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5 Steps to Reduce Your Pet’s Stress

5 Steps to Reduce Your Pet’s Stress

April is National Stress Awareness Month. As humans we have a multitude of choices regarding ways to reduce our overall stress level, including taking yoga classes, drinking green tea, meditating, keeping a gratitude journal, etc. But, how about our pets? We love them and bring them into our human environment, with all of its crazy sounds and sights, and we say “adjust.” Some do, many don’t.

Sound researcher Joshua Leeds and veterinary neurologist Susan Wagner co-authored Through a Dog’s Ear, the first book to examine the powerful effect of the human soundscape on canines. They suggest taking a “sonic inventory” of your environment. Sound is like air. We rarely notice these two common elements unless the air suddenly becomes polluted or the sound becomes chaotic. This sonic inventory is one way of becoming aware of the noise in your pet’s environment:

  • Sit quietly for 30 minutes, pen and pad in hand.
  • Tune into the sounds you hear inside your home and outside on the street – the hum of the fridge, the cycle prompt of the dishwasher, the beat of a dryer, the alarm clock, hair dryer, vacuum, television, computer sounds, text alerts, traffic, car alarms, children playing, music, etc.
  • Notice your pet’s behavior. Does he actively respond to the sounds? Note that his reactions may be very subtle, such has just a raising of an eyebrow or ear twitch. When sounds from the stereo or tv are present, does he move closer or farther away from the sound source?
  • Rate the sounds from one to ten, ten being the most disturbing and one the least noticeable. Use two columns – one for your pet and one for yourself. The goal is to have the lowest numbers you can.
  • Ask yourself how you can make your home a calmer, more peaceful place, for yourself and for your pets. Often, just by listening, we become more sonically aware, an important first step. Small changes made in your sound environment can often make a big difference in your pet’s behavior.

Personally, I consider it my responsibility to be considerate of Sanchez and Gina‘s sound environment. I play music for them daily that is designed to calm the canine nervous system. When I occasionally want to blast my Zumba playlist, I make sure they are outside. I put them in a quiet room with a treat when I vacuum, and I don’t take them to public places with loud music playing.

Those of us who love our pets often assume that our environment is the best for our pets. However, sometimes it requires a different way of thinking, to assess whether what works for us, works for our beloved pets as well.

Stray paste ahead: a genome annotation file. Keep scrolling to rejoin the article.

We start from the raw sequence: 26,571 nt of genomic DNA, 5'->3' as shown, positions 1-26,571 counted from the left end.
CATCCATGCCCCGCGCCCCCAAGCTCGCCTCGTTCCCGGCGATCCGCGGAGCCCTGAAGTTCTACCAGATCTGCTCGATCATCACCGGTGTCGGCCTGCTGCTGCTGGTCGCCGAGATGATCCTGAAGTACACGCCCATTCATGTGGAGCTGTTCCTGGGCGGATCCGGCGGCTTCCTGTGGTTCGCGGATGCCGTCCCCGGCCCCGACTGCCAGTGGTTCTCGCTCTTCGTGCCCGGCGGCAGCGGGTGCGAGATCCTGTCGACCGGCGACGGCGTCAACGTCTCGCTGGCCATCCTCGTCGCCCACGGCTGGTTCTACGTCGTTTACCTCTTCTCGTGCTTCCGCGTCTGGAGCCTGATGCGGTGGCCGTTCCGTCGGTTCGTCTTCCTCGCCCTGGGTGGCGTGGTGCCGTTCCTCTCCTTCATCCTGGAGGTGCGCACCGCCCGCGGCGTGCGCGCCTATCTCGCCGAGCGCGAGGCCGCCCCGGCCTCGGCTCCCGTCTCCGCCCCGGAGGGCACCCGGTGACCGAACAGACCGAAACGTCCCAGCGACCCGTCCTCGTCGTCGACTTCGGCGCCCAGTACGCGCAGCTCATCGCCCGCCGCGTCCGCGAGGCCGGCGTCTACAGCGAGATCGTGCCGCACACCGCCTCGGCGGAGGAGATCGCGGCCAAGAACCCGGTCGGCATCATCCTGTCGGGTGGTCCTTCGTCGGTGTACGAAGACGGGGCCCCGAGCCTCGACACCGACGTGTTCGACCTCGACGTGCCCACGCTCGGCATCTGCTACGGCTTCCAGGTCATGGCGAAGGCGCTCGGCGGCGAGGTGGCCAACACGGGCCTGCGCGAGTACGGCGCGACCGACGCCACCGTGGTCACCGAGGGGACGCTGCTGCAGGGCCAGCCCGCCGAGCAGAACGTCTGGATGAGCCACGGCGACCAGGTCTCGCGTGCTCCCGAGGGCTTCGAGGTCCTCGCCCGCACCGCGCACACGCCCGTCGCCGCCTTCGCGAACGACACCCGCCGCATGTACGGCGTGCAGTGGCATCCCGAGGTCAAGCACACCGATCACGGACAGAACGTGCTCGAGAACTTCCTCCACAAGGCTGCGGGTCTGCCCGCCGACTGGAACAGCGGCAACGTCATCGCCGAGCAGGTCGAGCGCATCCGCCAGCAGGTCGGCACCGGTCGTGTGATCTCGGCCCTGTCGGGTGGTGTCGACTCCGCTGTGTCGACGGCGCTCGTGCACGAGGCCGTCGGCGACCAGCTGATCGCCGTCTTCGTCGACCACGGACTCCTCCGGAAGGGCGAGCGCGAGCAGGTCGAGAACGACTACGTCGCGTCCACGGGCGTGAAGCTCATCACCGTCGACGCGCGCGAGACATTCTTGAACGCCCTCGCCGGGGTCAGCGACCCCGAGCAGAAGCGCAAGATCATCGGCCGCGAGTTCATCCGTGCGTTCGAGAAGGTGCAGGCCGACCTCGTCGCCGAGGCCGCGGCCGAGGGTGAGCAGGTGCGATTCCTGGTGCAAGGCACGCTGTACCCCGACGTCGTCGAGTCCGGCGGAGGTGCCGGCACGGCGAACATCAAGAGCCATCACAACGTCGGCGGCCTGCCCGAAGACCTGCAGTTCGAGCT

Are you committed to becoming a sound aware pet lover? Thanks for posting a comment below telling Care2 readers some ways that you can improve your household sound environment for your pets, and ultimately the 2-leggeds in your household will also benefit.

Delivering Calm, Four Paws at a Time!

Receive a FREE DOWNLOAD from the Calm your Canine Companion music series when you sign up for the Through a Dogs Ear newsletter and/or Lisas Blog. Simply click here, enter your email address and a link to the free download will be delivered to your inbox for you and your canine household to enjoy.

Read more: Behavior & Communication, Cats, Dogs, Everyday Pet Care, Pet Health, Pets, , , , , , , , ,

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Lisa Spector

Lisa Spector is a concert pianist, Juilliard graduate, and canine music expert. She is co-founder of Through a Dog's Ear, the first music clinically demonstrated to calm the canine nervous system. Their new high-tech pet gadget, iCalmDog, is the portable solution to canine anxiety. Lisa shares her home and her heart with her two "career change" Labrador Retrievers from Guide Dogs for the Blind, Sanchez and Gina. Follow Lisa's blog here.

168 comments

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4:07PM PDT on Jul 28, 2014

The type of music to share with your pet varies as it does in people.

4:57PM PDT on Jul 27, 2014

The type of music to share with your pet varies as it does in people.

8:12PM PDT on May 19, 2014

Good information. Thanks.

9:46AM PDT on May 17, 2014

Thank you

12:34AM PDT on May 15, 2014

Thank you

2:01PM PDT on May 11, 2014

thank you!

1:48PM PDT on May 11, 2014

The best thing I can do to reduce THEIR stress is to reduce my own. All pets pick up on whatever emotions you're feeling, and immediately believe they are due to something they've done. I've learned calmness and a more patient attitude, just to help my newest, super fearful, dog cope. You can't control the outside environment, and dog's weren't raised to listen to music 24-7, but you can be the leader they need.

5:41AM PDT on May 7, 2014

Thank you :)

12:57AM PDT on May 7, 2014

Thanks, our beloved pets deserve a calm environment.

1:39PM PDT on May 4, 2014

It's always good to reduce your pet's stress.

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Disclaimer: The views expressed above are solely those of the author and may not reflect those of
Care2, Inc., its employees or advertisers.

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